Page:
Can the chaos of the collapse of Silicon Valley Bank be contained?

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NEW YORK (AP) – Can Washington come to the rescue of depositors of the failed Silicon Valley bank? Is it even politically possible?

That was one of the rising questions in Washington Sunday as policymakers tried to figure out whether the US government – and its taxpayers – should bail out a failing bank that largely Served in Silicon ValleyWith all his wealth and power.

Prominent Silicon Valley figures and officials are pressing giant red “panic” buttons, saying more bank runs are likely this week if Washington doesn’t come to the rescue of Silicon Valley bank depositors.

“Either deposits are safe in the US or they are not. If not, see below,” David Sachs of Kraft Ventures, which is closely linked to billionaires Elon Musk and Peter Thiel, wrote on Twitter on Sunday.

Silicon Valley Bank failed on FridayHorrified depositors pulled billions of dollars out of the bank in a matter of hours, forcing US banking regulators to promptly close the bank in the middle of the workday to prevent the bank from running. It is the second largest bank failure in history, behind the collapse of Washington Mutual at the height of the 2008 financial crisis.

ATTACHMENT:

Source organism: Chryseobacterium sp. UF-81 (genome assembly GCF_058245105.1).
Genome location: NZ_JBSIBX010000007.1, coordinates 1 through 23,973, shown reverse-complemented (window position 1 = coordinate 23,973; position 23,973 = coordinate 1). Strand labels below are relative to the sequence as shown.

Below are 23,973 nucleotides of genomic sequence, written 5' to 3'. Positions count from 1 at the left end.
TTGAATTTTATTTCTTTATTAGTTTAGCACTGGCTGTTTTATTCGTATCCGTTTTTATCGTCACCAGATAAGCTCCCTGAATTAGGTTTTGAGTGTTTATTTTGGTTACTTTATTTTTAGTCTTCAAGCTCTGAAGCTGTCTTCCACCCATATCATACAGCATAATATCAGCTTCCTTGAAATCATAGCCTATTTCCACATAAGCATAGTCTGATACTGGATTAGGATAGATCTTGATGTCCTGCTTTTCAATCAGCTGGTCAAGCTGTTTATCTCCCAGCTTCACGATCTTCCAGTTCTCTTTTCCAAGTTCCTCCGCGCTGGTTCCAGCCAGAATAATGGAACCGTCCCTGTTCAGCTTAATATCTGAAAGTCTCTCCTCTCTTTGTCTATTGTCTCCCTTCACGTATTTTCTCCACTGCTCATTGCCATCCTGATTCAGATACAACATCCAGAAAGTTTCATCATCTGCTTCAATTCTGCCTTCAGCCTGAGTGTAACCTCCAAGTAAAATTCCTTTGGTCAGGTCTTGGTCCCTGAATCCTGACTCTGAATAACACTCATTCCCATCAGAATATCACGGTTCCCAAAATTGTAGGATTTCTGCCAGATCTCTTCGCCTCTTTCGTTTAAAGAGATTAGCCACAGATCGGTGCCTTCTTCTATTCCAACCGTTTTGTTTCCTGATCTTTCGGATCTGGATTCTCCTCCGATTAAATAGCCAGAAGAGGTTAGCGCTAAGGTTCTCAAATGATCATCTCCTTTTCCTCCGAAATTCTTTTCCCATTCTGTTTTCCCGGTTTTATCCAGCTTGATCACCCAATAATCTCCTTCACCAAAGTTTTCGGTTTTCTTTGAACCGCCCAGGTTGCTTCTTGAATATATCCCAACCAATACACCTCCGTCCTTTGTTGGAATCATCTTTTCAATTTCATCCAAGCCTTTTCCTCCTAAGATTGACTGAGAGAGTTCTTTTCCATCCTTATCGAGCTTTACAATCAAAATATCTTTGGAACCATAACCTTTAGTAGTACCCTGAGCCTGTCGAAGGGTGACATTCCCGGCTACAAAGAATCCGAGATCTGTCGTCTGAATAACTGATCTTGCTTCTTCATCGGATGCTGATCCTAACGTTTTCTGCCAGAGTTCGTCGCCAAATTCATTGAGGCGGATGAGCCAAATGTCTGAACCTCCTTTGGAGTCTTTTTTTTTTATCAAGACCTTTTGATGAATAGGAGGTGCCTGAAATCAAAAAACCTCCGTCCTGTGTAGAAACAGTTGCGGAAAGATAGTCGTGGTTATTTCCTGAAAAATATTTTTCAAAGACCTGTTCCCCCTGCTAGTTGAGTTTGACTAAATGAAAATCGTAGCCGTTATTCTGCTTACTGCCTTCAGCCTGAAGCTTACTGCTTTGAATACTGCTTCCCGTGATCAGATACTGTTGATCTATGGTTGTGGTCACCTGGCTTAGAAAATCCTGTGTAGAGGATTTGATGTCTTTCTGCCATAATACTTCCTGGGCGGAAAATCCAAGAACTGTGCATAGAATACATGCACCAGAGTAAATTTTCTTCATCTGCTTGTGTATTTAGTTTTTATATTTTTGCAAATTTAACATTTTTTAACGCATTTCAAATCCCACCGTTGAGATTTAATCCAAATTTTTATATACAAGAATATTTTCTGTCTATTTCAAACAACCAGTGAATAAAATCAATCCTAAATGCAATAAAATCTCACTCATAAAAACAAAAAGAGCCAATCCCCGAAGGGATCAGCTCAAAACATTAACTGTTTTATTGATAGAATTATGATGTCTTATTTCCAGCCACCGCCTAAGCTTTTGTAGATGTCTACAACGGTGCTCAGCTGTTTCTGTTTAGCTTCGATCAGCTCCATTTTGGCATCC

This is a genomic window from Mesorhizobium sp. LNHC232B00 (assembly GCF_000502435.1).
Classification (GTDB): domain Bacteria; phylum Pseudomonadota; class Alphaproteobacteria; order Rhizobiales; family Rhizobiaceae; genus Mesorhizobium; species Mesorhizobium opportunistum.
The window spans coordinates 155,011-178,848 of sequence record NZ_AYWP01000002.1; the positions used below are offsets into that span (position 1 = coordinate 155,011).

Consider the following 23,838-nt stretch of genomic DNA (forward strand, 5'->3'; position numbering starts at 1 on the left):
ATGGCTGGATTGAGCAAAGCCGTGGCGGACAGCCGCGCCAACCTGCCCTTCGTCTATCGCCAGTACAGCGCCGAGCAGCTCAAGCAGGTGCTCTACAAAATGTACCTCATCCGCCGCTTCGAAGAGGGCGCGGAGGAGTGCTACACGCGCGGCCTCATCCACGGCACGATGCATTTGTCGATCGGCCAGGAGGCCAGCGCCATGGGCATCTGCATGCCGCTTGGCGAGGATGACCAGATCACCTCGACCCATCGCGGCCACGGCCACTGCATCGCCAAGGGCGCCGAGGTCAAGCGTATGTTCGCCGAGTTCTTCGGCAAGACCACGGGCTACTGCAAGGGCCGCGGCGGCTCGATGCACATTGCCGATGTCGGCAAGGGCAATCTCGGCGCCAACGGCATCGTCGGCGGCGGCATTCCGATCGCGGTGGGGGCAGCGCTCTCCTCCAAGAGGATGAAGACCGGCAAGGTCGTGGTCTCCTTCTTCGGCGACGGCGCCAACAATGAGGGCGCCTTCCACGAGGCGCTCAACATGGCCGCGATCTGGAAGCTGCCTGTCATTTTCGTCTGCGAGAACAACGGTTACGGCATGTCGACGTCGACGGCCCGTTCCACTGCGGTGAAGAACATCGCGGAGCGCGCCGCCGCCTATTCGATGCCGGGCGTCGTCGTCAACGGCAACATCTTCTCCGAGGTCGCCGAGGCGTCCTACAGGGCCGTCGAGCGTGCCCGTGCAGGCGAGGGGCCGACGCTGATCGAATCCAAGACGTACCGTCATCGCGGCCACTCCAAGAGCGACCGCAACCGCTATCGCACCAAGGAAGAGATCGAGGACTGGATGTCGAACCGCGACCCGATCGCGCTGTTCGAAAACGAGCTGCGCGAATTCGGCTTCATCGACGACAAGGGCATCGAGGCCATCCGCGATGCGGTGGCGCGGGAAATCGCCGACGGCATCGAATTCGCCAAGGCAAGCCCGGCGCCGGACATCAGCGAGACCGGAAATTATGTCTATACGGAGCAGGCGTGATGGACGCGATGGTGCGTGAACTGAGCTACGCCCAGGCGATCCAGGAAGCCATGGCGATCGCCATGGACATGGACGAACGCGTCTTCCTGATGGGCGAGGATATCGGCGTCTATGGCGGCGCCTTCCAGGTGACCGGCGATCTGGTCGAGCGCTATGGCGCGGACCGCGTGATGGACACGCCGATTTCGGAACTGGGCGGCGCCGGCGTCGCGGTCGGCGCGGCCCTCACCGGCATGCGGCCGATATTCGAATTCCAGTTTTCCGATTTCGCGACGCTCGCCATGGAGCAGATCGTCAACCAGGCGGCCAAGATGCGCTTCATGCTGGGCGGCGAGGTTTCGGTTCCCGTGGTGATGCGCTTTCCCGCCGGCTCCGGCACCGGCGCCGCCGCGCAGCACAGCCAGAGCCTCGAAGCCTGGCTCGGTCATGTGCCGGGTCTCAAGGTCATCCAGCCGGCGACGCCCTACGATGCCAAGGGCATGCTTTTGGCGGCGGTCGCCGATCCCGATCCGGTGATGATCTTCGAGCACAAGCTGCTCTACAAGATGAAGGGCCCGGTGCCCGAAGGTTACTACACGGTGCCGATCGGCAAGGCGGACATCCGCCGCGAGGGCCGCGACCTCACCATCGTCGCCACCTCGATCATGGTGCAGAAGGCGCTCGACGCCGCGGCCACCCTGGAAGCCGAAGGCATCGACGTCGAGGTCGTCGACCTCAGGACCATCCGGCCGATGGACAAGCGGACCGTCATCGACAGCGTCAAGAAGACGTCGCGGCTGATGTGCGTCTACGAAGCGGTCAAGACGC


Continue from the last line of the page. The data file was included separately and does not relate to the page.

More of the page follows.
Silicon Valley Bank was a unique creature in the of banking. As its name suggests, the country’s 16th largest bank largely served technology startup companies, venture capital firms and well-paid technology workers. Because of this, the vast majority of deposits at Silicon Valley Bank were in business accounts, with insured amounts well in excess of the $250,000 limit.

Its failure has resulted in more than $150 billion in deposits now locked up in receivership, meaning and other businesses may not be able to access their money for a long time.

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Employees of the Federal Deposit Insurance Corporation – the agency that insures bank deposits under $250,000 – have worked through the weekend looking for a potential buyer of the failed bank’s assets. Bidding was done several times for the properties, but the bank’s corpse remained in the possession of the US government until Sunday morning.

Despite the horrors of Silicon Valley, there is no sign That bank failure could lead to a crisis like 2008. The country’s banking system is healthy, has more capital than it has in its history, and has gone through several stress tests that show the overall system can withstand a major economic downturn.

Furthermore, it appears that the Silicon Valley bank failure appears to be a unique situation where bank executives made poor business decisions by buying bonds because the was about to raise interest rates, and the bank alone had exposure to a particular industry. which saw a severe contraction in the last year.

Despite being a potentially unique collapse, the demise of a Silicon Valley bank hasn’t stopped investors from looking for other banks that may be in a similar situation. The stock of First Republic Bank, a bank serving the wealthy and technology companies, has fallen by nearly a third in two days. PacWest Bank, a California-based bank that caters to small to medium-sized businesses, fell 38% on Friday.